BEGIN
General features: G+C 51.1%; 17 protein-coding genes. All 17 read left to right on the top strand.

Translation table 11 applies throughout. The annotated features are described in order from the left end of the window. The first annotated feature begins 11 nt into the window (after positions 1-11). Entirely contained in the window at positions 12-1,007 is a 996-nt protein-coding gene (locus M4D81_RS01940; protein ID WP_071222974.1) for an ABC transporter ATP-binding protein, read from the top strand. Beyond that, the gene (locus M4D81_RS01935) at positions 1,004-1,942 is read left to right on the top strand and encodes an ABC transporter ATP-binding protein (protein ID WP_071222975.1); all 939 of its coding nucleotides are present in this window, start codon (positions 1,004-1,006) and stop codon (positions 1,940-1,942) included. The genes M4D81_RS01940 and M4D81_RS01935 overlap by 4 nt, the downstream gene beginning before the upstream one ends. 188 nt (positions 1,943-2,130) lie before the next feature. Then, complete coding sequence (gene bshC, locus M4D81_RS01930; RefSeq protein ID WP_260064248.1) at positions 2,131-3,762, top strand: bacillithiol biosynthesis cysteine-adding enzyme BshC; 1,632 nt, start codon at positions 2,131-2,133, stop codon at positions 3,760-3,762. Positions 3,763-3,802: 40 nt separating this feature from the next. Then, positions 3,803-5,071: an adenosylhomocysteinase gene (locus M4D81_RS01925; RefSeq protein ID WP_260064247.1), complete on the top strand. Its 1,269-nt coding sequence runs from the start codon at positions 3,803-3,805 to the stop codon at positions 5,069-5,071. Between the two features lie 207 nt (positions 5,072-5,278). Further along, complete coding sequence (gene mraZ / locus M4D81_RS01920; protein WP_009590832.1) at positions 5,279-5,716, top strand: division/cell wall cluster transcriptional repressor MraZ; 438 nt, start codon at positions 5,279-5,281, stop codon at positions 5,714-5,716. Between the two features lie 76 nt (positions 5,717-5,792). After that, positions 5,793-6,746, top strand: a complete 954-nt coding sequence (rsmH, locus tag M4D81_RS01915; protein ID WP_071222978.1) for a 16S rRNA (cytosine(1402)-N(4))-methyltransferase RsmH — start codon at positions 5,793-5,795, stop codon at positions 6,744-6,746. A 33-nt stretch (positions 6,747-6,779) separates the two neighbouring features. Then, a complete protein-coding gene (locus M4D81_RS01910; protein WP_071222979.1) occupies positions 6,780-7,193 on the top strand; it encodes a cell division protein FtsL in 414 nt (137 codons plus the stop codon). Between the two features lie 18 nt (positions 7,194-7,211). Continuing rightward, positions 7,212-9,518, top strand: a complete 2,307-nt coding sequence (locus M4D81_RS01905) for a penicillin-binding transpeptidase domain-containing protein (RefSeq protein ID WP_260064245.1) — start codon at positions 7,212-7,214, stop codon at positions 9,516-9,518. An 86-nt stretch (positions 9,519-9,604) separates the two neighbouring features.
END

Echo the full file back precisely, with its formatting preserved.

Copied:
General features: G+C 51.1%; 17 protein-coding genes. All 17 read left to right on the top strand.

Translation table 11 applies throughout. The annotated features are described in order from the left end of the window. The first annotated feature begins 11 nt into the window (after positions 1-11). Entirely contained in the window at positions 12-1,007 is a 996-nt protein-coding gene (locus M4D81_RS01940; protein ID WP_071222974.1) for an ABC transporter ATP-binding protein, read from the top strand. Beyond that, the gene (locus M4D81_RS01935) at positions 1,004-1,942 is read left to right on the top strand and encodes an ABC transporter ATP-binding protein (protein ID WP_071222975.1); all 939 of its coding nucleotides are present in this window, start codon (positions 1,004-1,006) and stop codon (positions 1,940-1,942) included. The genes M4D81_RS01940 and M4D81_RS01935 overlap by 4 nt, the downstream gene beginning before the upstream one ends. 188 nt (positions 1,943-2,130) lie before the next feature. Then, complete coding sequence (gene bshC, locus M4D81_RS01930; RefSeq protein ID WP_260064248.1) at positions 2,131-3,762, top strand: bacillithiol biosynthesis cysteine-adding enzyme BshC; 1,632 nt, start codon at positions 2,131-2,133, stop codon at positions 3,760-3,762. Positions 3,763-3,802: 40 nt separating this feature from the next. Then, positions 3,803-5,071: an adenosylhomocysteinase gene (locus M4D81_RS01925; RefSeq protein ID WP_260064247.1), complete on the top strand. Its 1,269-nt coding sequence runs from the start codon at positions 3,803-3,805 to the stop codon at positions 5,069-5,071. Between the two features lie 207 nt (positions 5,072-5,278). Further along, complete coding sequence (gene mraZ / locus M4D81_RS01920; protein WP_009590832.1) at positions 5,279-5,716, top strand: division/cell wall cluster transcriptional repressor MraZ; 438 nt, start codon at positions 5,279-5,281, stop codon at positions 5,714-5,716. Between the two features lie 76 nt (positions 5,717-5,792). After that, positions 5,793-6,746, top strand: a complete 954-nt coding sequence (rsmH, locus tag M4D81_RS01915; protein ID WP_071222978.1) for a 16S rRNA (cytosine(1402)-N(4))-methyltransferase RsmH — start codon at positions 5,793-5,795, stop codon at positions 6,744-6,746. A 33-nt stretch (positions 6,747-6,779) separates the two neighbouring features. Then, a complete protein-coding gene (locus M4D81_RS01910; protein WP_071222979.1) occupies positions 6,780-7,193 on the top strand; it encodes a cell division protein FtsL in 414 nt (137 codons plus the stop codon). Between the two features lie 18 nt (positions 7,194-7,211). Continuing rightward, positions 7,212-9,518, top strand: a complete 2,307-nt coding sequence (locus M4D81_RS01905) for a penicillin-binding transpeptidase domain-containing protein (RefSeq protein ID WP_260064245.1) — start codon at positions 7,212-7,214, stop codon at positions 9,516-9,518. An 86-nt stretch (positions 9,519-9,604) separates the two neighbouring features.